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Memórias do Instituto Oswaldo Cruz

Print version ISSN 0074-0276

Mem. Inst. Oswaldo Cruz vol.108 no.2 Rio de Janeiro Apr. 2013 

Short Communications

Use of sodC versus ctrA for real-time polymerase chain reaction-based detection of Neisseria meningitidis in sterile body fluids

Fábio Takenori Higa1  + 

Lucila Okuyama Fukasawa1 

Maria Gisele Gonçalves1 

Maristela Marques Salgado1 

Ana Paula Silva de Lemos2 

Lee H Harrison3 

Priscilla Lima de Oliveira1 

Carla Naufal da Silva1 

Claudio Tavares Sacchi1 

ICentro de Imunologia

IICentro de Bacteriologia, Instituto Adolfo Lutz, São Paulo, SP, Brasil

IIISchool of Medicine, University of Pittsburgh, Pittsburgh, PA, USA


We evaluated the use of a newly described sodC-based real-time-polymerase chain reaction (RT-PCR) assay for detecting Neisseria meningitidis in normally sterile sites, such as cerebrospinal fluid and serum. The sodC-based RT-PCR assay has an advantage over ctrA for detecting nongroupable N. meningitidis isolates, which are commonly present in asymptomatic pharyngeal carriage. However, in our study, sodC-based RT-PCR was 7.5% less sensitive than ctrA. Given the public health impact of possible false-negative results due to the use of the sodC target gene alone, sodC-based RT-PCR for the diagnosis of meningococcal meningitis should be used with caution.

Key words: sodC-based RT-PCR; N. meningitidis diagnostics; meningitis

Meningococcal disease (MD) is a serious and often fatal infection. In Brazil, approximately 3,200 new cases of sporadic and outbreak-associated MD are reported each year, making this disease an important public health concern. Our laboratory at Adolfo Lutz Institute (IAL) uses a multiplex real-time-polymerase chain reaction (RT-PCR) assay developed and performed at IAL (Sacchi et al. 2011). The assay is composed of three sets of primers and three probes targeting the ctrA gene of Neisseria meningitidis (Mothershed et al. 2004), the lytA gene of Streptococcus pneumoniae (Carvalho et al. 2007) and the bexA gene of Haemophilus influenzae (Corless et al. 2001). ctrA is a frequently targeted gene used to detect N. meningitidis using RT-PCR (Corless et al. 2001, Mothershed et al. 2004). However, the capsule locus, including ctrA, is subject to rearrangement (Swartley et al. 1997, Clauds et al. 2002, Dolan-Livengood et al. 2003, Sadler et al. 2003) and 16% or more of carried meningococci have been shown to lack ctrA altogether (Clauds et al. 2002, Dolan-Livengood et al. 2003).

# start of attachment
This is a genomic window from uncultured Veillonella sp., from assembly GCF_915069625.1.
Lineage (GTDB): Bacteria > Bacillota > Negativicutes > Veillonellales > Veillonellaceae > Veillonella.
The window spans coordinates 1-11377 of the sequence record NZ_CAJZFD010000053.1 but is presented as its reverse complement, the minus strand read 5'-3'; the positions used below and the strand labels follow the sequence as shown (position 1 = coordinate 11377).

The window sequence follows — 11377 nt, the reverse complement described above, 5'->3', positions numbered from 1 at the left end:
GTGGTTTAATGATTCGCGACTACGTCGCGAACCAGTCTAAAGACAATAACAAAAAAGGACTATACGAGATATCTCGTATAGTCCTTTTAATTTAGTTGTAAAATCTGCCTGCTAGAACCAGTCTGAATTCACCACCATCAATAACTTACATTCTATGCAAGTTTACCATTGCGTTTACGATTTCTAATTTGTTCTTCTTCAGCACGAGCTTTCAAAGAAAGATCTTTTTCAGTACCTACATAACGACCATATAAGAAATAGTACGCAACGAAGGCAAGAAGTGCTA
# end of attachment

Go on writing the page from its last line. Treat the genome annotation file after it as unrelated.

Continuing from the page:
It has been suggested that invasive meningococci can undergo similar rearrangements of the capsule region. For these reasons, a new target based on the sodC gene in meningitidis RT-PCR has been proposed as an alternative for clinical specimens, such as cerebrospinal fluid (CSF) and serum (Thomas et al. 2011, WHO 2011).

The possibility of false-negative results due to the use of the ctrA target gene alone led us to investigate the sensitivity of sodC-based RT-PCR by including it in our routine diagnosis of bacterial meningitis for eight months. We analysed 1,538 clinical samples [957 (62%) CSF and 581 (38%) sera] that were submitted for diagnostic testing for bacterial meningitis between January-August 2011. The research protocol was approved by the IAL Institutional Ethical Committee.

CSF and blood culture is the "gold standard method" for diagnosing bacterial meningitis. In Brazil, culture is performed at each hospital and the isolates are sent to IAL for confirmation. For several reasons, including previous antibiotic treatment, most of the cases are not culture confirmed and, for many samples, culture is not performed. Because it is difficult to evaluate a diagnostic test without comparing it to a "gold standard", we tested all ctrA-positive samples for the presence of a second meningococcal gene target (genogrouping).

We used a ctrA-based multiplex RT-PCR (Sacchi et al. 2011) and a sodC-based monoplex RT-PCR (Thomas et al. 2011, WHO 2011) to detect N. meningitidis and a capsule gene-based RT-PCR for meningococcal genogrouping (Mothershed et al. 2004). DNA was extracted using a MagNA Pure LC and the DNA Isolation Kit III according to the manufacturer's instructions (Roche Diagnostic GmbH, Mannheim, Germany). All extracted DNA was stored at -20ºC. The assays were performed in a 25 µL reaction volume using TaqMan Universal Master Mix (Applied Biosystems, Foster City, CA) with 5 µL of extracted DNA. Forward primer, reverse primer and the probe for each gene target were used at previously described concentrations.